Scientists at the Nuclear Research and Consultancy Group (NRG) the Netherlands, are looking back to the 1970s to meet the energy needs of the future. For the first time since 1976, the NRG team is conducting experiments in thorium molten salt reactor technology that could lead to cleaner, safer nuclear reactors capable of supplying energy on a global scale.
The Answers were always there
In a world marked by strong political pressure to create a carbon-neutral economy, nuclear energy seems like an ideal alternative. Despite their reputation, nuclear reactors have a remarkable record for reliability, produce carbon emissions that are lower than even wind and solar when construction, operation, and life cycles are taken into account, and have the lowest fatality rate per watt of any competitor.
However, nuclear power does suffer from four major drawbacks. First, the uranium needed to power reactors is rare and expensive to process. Second, the technology to produce nuclear fuel can also be adapted to create weapons. Third, there is the danger in older reactor designs of an unlikely, but frightening catastrophic meltdown. And fourth, no one has come up with a long-term nuclear waste disposal strategy that is acceptable to everyone.
One way of overcoming these issues is to replace the uranium and the plutonium derived from it with a different fissile material. Since the 1940s, the most attractive alternative has been thorium. Unlike uranium, thorium is abundant and widespread, it doesn’t require the sort of elaborate enrichment process that uranium needs, and it isn’t easily made into bombs. In addition, thorium reactors have an inherently safe design that shuts down if the reaction goes out of control, and the radioactive waste products from thorium are relatively short lived – becoming harmless in only a matter of centuries.
The main obstacle is that thorium can’t achieve critical mass on its own. If you take enough uranium that’s been refined to fuel grade and stack it together, the amount of neutron radiation released will start a chain reaction that will cause the uranium atoms to split in a self-sustaining process. Unfortunately, thorium can’t do this, so thorium fuel must be mixed with uranium or subjected to an outside neutron source to start the reaction cycle.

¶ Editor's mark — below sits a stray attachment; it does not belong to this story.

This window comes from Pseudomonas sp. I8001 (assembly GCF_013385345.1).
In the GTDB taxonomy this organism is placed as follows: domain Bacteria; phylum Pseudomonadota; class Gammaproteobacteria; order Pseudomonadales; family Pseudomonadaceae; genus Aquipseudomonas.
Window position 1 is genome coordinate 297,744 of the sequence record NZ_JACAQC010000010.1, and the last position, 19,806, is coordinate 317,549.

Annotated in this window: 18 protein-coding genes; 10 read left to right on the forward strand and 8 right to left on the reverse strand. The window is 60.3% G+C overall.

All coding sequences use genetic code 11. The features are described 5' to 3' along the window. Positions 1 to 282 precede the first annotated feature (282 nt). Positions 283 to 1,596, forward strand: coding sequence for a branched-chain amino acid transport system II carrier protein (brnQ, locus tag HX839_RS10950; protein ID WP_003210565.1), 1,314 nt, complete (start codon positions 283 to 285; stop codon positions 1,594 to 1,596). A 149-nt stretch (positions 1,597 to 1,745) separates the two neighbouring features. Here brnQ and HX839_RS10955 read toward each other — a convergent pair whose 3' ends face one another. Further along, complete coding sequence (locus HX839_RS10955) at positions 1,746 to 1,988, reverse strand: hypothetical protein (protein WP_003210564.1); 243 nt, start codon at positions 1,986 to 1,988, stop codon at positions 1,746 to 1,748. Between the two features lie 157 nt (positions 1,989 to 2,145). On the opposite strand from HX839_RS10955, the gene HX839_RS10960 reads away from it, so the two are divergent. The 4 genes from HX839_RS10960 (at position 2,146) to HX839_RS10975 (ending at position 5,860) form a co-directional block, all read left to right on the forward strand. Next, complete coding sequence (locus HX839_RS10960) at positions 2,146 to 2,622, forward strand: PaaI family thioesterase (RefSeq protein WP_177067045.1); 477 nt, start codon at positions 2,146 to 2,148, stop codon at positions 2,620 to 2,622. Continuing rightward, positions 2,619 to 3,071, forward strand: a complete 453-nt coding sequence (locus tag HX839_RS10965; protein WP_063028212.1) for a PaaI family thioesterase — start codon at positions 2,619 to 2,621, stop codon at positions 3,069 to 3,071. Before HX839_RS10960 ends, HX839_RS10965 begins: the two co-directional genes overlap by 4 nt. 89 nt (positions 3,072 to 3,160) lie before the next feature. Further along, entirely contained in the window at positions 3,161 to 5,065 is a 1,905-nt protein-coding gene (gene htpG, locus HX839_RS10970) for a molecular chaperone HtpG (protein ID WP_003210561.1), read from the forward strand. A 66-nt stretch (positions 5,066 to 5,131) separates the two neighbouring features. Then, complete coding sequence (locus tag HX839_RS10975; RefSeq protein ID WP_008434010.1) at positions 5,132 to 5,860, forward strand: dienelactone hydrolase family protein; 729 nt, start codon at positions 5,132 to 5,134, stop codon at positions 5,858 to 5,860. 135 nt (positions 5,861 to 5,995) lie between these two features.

From the 1960s until 1976, the Oak Ridge National Laboratory in the United States carried out reactor experiments using thorium fluoride dissolved in a molten salt instead of solid fuel elements. Though the results were promising, that approach was abandoned. Since then, India, China, Indonesia, and others have been experimenting with thorium reactors and have toyed with the idea of using molten salts as fuel, but it wasn’t until NRG took up the baton that the Oak Ridge approach was resumed.
The custom built test equipment showing the thorium salt in the center
Working in cooperation with the European Commission Laboratory Joint Research Center, NRG’s SALt Irradiation ExperimeNT (SALIENT) is a multi-stage experiment aimed at turning Thorium Molten Salt Reactors (TMSR) into an industrial scale energy source with commercial possibilities.
According to advocacy group Thorium Energy World, the first phase of the experiment is focusing on removing the noble metals produced by the thorium fuel cycle. That is, the metals created in the steps in the nuclear fission process where the thorium transmutes into uranium before splitting to give off energy.
Once this has been achieved, the next step will be to determine how well commonplace materials used in the construction of TSRMs stand up to the corrosive high-temperature salt mixture or to find alternatives to keep down maintenance and operation costs. These might include an alloy of nickel called hastelloy, or Titanium-Zirconium-Molybdenum (TZM alloy
The ultimate goal is to create TMSRs that are modular and scalable to meet local energy demand, yet provides 24-hour power that is available year round. In addition, using molten salts mean that refueling can take place while the reactor is still in operation, drastically reducing down times.